Seroepidemiology and Risk Factors Of Blood-Borne Virus Infections Among Drug Users in Uppsala County, Sweden
Staffan P.E. Sylvan*, 1, Johan Hedlund1, Gunilla Ohlén1, Eva Lundell2, Kare Bondeson3, the Uppsala County Working Group Against Drug Dependency
Identifiers and Pagination:Year: 2008
First Page: 27
Last Page: 31
Publisher Id: TOIDJ-2-27
Article History:Received Date: 01/08/2008
Revision Received Date: 29/08/2008
Acceptance Date: 02/09/2008
Electronic publication date: 7/10/2008
Collection year: 2008
open-access license: This is an open access article distributed under the terms of the Creative Commons Attribution 4.0 International Public License (CC-BY 4.0), a copy of which is available at: https://creativecommons.org/licenses/by/4.0/legalcode. This license permits unrestricted use, distribution, and reproduction in any medium, provided the original author and source are credited.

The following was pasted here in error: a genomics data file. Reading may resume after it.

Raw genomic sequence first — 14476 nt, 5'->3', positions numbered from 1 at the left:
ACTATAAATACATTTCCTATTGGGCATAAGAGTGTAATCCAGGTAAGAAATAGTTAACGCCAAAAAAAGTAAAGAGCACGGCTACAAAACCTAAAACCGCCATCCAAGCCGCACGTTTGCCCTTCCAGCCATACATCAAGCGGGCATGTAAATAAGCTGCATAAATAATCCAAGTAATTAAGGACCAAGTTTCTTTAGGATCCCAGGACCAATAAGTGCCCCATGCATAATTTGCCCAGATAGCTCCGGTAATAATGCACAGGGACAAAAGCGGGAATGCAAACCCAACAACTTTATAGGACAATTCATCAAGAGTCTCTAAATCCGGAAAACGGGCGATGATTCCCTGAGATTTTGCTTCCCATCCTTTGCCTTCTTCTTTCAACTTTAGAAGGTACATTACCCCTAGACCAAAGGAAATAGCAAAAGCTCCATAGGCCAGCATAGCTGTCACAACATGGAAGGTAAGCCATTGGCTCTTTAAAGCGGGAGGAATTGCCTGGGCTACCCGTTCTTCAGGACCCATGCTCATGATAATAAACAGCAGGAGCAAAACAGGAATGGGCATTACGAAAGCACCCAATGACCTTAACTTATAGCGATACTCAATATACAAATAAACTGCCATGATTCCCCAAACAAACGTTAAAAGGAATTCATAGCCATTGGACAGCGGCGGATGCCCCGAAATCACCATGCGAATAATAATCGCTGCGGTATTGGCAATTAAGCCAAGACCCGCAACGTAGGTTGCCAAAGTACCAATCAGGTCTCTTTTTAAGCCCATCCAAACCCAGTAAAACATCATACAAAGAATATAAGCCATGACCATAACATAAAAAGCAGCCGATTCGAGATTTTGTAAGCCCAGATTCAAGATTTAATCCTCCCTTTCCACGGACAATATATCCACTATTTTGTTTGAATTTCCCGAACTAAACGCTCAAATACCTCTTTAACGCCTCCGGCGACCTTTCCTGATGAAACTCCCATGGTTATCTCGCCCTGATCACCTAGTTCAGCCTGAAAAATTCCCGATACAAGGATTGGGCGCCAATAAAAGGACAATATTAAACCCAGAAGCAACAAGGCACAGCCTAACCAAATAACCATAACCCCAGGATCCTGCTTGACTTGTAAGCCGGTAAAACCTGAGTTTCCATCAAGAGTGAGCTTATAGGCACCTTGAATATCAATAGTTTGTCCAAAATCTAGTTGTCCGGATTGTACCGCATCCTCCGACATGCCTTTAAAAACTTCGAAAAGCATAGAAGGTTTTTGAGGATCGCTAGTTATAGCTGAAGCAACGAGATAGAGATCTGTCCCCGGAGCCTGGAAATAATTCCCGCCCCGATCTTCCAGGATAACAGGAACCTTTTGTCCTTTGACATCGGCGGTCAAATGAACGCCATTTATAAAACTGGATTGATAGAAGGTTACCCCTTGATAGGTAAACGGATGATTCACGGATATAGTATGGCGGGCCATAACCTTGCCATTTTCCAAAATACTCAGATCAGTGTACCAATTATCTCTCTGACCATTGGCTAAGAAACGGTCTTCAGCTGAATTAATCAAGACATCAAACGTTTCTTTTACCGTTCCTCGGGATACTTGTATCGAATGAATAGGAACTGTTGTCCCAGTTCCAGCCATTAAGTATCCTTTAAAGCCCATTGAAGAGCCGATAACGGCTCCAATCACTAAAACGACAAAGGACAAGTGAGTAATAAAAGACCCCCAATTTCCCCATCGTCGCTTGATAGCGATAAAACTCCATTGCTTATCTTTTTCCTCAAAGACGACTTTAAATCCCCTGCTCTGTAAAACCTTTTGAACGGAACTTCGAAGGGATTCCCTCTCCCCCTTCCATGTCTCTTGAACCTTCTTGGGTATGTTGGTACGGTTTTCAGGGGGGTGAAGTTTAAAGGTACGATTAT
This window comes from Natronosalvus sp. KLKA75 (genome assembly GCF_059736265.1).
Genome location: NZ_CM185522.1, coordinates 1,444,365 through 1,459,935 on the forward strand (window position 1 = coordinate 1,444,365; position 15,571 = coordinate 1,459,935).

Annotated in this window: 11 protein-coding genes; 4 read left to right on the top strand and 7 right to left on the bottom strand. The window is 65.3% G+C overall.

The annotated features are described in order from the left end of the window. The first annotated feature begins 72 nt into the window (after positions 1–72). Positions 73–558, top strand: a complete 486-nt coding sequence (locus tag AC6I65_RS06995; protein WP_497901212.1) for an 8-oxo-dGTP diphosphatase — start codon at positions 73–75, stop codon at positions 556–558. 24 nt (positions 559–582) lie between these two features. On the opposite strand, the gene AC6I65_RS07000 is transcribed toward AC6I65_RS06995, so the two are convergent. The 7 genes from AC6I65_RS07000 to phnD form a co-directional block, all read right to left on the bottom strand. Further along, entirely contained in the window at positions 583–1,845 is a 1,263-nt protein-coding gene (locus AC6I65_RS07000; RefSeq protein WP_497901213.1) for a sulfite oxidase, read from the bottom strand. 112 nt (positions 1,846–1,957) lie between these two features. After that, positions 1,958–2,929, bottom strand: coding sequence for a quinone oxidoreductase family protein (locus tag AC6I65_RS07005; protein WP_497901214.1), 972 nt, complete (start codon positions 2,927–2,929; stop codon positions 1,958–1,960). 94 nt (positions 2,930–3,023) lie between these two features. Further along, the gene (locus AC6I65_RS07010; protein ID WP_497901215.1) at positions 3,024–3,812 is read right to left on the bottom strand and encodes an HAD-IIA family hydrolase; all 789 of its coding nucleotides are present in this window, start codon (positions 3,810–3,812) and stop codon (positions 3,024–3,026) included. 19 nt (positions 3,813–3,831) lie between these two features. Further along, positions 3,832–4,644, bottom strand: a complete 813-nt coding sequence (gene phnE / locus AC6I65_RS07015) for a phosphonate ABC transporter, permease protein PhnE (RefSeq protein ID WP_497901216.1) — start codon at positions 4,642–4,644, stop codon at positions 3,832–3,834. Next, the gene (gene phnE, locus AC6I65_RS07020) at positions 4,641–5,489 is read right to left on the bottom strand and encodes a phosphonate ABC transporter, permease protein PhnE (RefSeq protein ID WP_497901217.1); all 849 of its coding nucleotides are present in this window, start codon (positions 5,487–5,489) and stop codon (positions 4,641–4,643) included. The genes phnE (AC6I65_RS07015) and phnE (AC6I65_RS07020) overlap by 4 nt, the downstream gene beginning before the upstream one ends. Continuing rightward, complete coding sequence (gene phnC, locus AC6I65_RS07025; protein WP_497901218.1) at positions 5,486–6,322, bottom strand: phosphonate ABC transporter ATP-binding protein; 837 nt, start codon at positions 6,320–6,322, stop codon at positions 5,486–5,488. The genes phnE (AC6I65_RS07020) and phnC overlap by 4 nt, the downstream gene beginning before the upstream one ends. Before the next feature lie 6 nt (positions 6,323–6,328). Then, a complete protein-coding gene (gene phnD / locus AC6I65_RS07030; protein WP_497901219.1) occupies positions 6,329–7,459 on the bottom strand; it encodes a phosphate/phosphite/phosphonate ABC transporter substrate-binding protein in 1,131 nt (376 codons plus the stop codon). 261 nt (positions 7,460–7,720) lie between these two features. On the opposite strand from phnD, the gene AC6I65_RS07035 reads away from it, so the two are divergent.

The prevalence, risk factors, and prevention opportunities of hepatitis A, B, C and HIV infection was studied in injecting drug users (IDUs) in comparison with non-injecting drug users (n-IDUs) in Uppsala County, Sweden.
The seroprevalence among IDUs were 0.7% for HIV, 19% for HAV, 26% for HBV and 63% for HCV. For hepatitis C, the seroprevalence was directly related to the number of years of injections. No cases of HIV were found among the n- IDUs and the seroprevalence rate was significantly lower for HBV and HCV, 6 and 2%, respectively. In contrast, the anti- HAV antibody seroprevalence was not significantly different between n-IDUs and IDUs (27% vs 19%, p< ns). There was no difference in vaccination uptake among IDUs compared with n-IDUs.
Hepatitis A and B vaccination should be considered as one component of a comprehensive programme including counselling, support and education of blood-borne infections associated with drug use.